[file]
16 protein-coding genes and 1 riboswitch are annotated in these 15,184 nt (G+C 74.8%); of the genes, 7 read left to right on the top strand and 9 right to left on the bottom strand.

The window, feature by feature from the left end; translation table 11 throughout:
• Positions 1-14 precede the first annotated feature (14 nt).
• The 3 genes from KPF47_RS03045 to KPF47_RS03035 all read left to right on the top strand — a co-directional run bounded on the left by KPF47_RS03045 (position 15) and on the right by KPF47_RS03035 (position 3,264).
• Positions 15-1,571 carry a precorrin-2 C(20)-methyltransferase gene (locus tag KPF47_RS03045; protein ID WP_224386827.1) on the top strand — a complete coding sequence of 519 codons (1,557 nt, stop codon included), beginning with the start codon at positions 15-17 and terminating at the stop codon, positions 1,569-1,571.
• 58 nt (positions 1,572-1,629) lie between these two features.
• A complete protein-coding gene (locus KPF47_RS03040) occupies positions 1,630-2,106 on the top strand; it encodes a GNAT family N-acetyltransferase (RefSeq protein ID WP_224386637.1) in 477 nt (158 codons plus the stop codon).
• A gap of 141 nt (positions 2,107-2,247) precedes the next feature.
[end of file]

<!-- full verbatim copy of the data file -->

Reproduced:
16 protein-coding genes and 1 riboswitch are annotated in these 15,184 nt (G+C 74.8%); of the genes, 7 read left to right on the top strand and 9 right to left on the bottom strand.

The window, feature by feature from the left end; translation table 11 throughout:
• Positions 1-14 precede the first annotated feature (14 nt).
• The 3 genes from KPF47_RS03045 to KPF47_RS03035 all read left to right on the top strand — a co-directional run bounded on the left by KPF47_RS03045 (position 15) and on the right by KPF47_RS03035 (position 3,264).
• Positions 15-1,571 carry a precorrin-2 C(20)-methyltransferase gene (locus tag KPF47_RS03045; protein ID WP_224386827.1) on the top strand — a complete coding sequence of 519 codons (1,557 nt, stop codon included), beginning with the start codon at positions 15-17 and terminating at the stop codon, positions 1,569-1,571.
• 58 nt (positions 1,572-1,629) lie between these two features.
• A complete protein-coding gene (locus KPF47_RS03040) occupies positions 1,630-2,106 on the top strand; it encodes a GNAT family N-acetyltransferase (RefSeq protein ID WP_224386637.1) in 477 nt (158 codons plus the stop codon).
• A gap of 141 nt (positions 2,107-2,247) precedes the next feature.